One variety of skin cancer is melanoma. Melanocytes, which are skin cells, give rise to it.
Skin cancer can be classified into two primary categories: non-melanoma (which includes basal cell, squamous, and other uncommon kinds) and melanoma. The melanoma form of skin cancer is discussed here.
Describe skin cancer.
Non-melanoma skin cancer and melanoma skin cancer are the two main kinds of skin cancer.
Skin cancers with no melanoma include:
- Basal cell carcinoma (BCC) is another name for basal cell skin cancer.
- Squamous cell carcinoma (SCC) is another name for squamous cell skin cancer.
- other uncommon types
The website’s non-melanoma skin cancer section is here. For skin cancer melanoma, see another section.
Skin that has been exposed to the sun tends to develop non-melanoma skin cancers the most frequently. These malignancies have a high rate of cure. Most patients merely require minimal surgery and don’t require any additional care.
It’s crucial that you routinely examine your skin.
The function of the skin
The skin performs a variety of tasks, such as:
- defending the body’s interior from harm
- helping to maintain our body temperature at a constant level
- eliminating some bodily waste through sweat
- making vitamin D (this helps form and maintain our bones)
The epidermis on the outside and the dermis inside make up the two primary layers of skin.
Depending on the area of the body that the skin is covering, the epidermis and dermis have different thicknesses. Your foot’s sole, for instance, has skin that is roughly 5mm thick and is quite thick. Your eyelid’s skin is considerably thinner, measuring only 0.5mm.
Skin cellular components
The majority of skin malignancies are caused by sun damage. The epidermis’s cells are particularly susceptible to solar damage.
Keratinocytes are the most prevalent kind of epidermis-found cells. At the base of the epidermis are basal cells, a subtype of keratinocyte. All healthy skin cells originate in the basal layer, which is also where basal cell skin cancer begins. The medical term for this is basal cell carcinoma (BCC).
Cells that have perished and propelled up from the basal layer make up the top two layers of skin. They include keratin, which keratinocytes produce. It is a hard, waxy material that aids in strengthening the skin so it can defend the body.
Keratinocytes in the epidermis can also develop into squamous cell skin cancer. Also known as squamous cell carcinoma (SCC), this condition. These malignancies start in the layer of cells immediately above the basal layer.
Melanocytes, which are skin cells, are where melanoma skin cancer begins. These epidermal cells are found in the thicker layers. It is produced by melanocytes. This is the brown substance (pigment) that makes skin look darker. The melanocytes produce melanin when the skin is exposed to the sun.
skin cancer types
There are two basic forms of non-melanoma skin cancer:
1 cancer of the basal cell (BCC)
2 (SCC) squamous cell carcinoma
They have the names of the several skin cell types where the cancer grows. A non-melanoma skin cancer may combine elements of both of these subtypes.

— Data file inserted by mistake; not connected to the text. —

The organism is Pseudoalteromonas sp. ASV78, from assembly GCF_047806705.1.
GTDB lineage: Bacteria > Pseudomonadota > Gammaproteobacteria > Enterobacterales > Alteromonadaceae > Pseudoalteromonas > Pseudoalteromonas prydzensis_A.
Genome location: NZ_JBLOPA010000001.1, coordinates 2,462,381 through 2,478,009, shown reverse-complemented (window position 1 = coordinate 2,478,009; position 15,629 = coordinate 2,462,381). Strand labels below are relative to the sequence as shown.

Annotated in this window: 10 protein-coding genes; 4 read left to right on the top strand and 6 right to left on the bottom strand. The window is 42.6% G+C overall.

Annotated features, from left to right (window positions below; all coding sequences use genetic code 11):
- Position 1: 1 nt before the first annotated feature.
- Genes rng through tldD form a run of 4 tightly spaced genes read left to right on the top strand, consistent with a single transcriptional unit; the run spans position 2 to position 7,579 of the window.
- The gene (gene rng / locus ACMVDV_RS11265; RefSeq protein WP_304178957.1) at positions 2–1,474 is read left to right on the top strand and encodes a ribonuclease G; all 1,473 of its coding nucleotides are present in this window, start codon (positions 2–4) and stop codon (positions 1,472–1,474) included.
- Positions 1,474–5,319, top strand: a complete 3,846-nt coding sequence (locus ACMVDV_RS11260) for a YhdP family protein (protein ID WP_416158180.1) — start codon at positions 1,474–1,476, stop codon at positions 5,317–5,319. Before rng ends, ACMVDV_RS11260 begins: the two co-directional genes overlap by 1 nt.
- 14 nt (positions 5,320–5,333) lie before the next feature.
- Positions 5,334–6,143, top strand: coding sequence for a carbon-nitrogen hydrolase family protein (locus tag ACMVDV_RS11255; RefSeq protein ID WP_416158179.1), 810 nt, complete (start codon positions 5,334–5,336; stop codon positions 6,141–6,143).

Skin cancer that isn’t melanoma is distinct from that. The kind of skin cancer known as melanoma frequently begins as a mole. This could be an existing mole on your skin or a lesion that has only recently developed.
Basal cell carcinoma
The most typical kind of skin cancer is BCC. BCCs make up about 75% of all non-melanoma skin cancer cases. They originate from basal cells, which are located in the deepest region of the epidermis, the skin’s outer layer.
They mainly appear on skin exposed to the sun, which includes the nose, forehead, and cheeks on the face. Likewise, on your back or thighs.
They are typically diagnosed in middle-aged or older patients.
Basal cell carcinoma is sometimes referred to as a rodent ulcer by doctors.
There are several different BCC kinds. Different types might vary in appearance and behaviour. They consist of:
basal cell skin cancer with nodules
skin carcinoma of the superficial basal cells
Sclerosing or infiltrating basal cell skin cancer, also known as morpheic basal cell skin cancer
Basal cell skin cancer with coloration
Basal cell cancer with nodules is the most prevalent subtype.
The development of a secondary carcinoma from basal cell skin cancer is extremely uncommon. Multiple basal cell cancers can exist concurrently, and having one increases your chance of developing another.
Squamous cell skin cancer
SCC is generally faster growing than basal cell cancers. Around 23 out of every 100 skin cancers (around 23%) are SCCs. They begin in cells called keratinocytes, which are found in the epidermis.
Most SCCs develop on areas of skin exposed to the sun. These areas include parts of the head, neck, and on the back of your hands and forearms. They can also develop on scars, areas of skin that have been burnt in the past, or that have been ulcerated for a long time.
SCCs don’t often spread. If they do, it’s most often to the deeper layers of the skin. They can spread to nearby lymph nodes and other parts of the body, but this is unusual.
Rarer non-melanoma skin cancer kinds
There are additional, less typical varieties of skin cancer. These consist of:
Merkel cell tumour
Sarcoma of Kaposi
A skin T cell lymphoma
shaved follicle cancer
In contrast to basal cell and squamous cell skin malignancies, each of these is handled differently.
Merkel cell tumour
Merkel cell cancer is extremely uncommon. Surgery, radiation, or both are used as treatments. The majority of the time, this is effective, but occasionally the cancer can return in the same area. Additionally, it can occasionally migrate to neighbouring lymph nodes or to other bodily regions.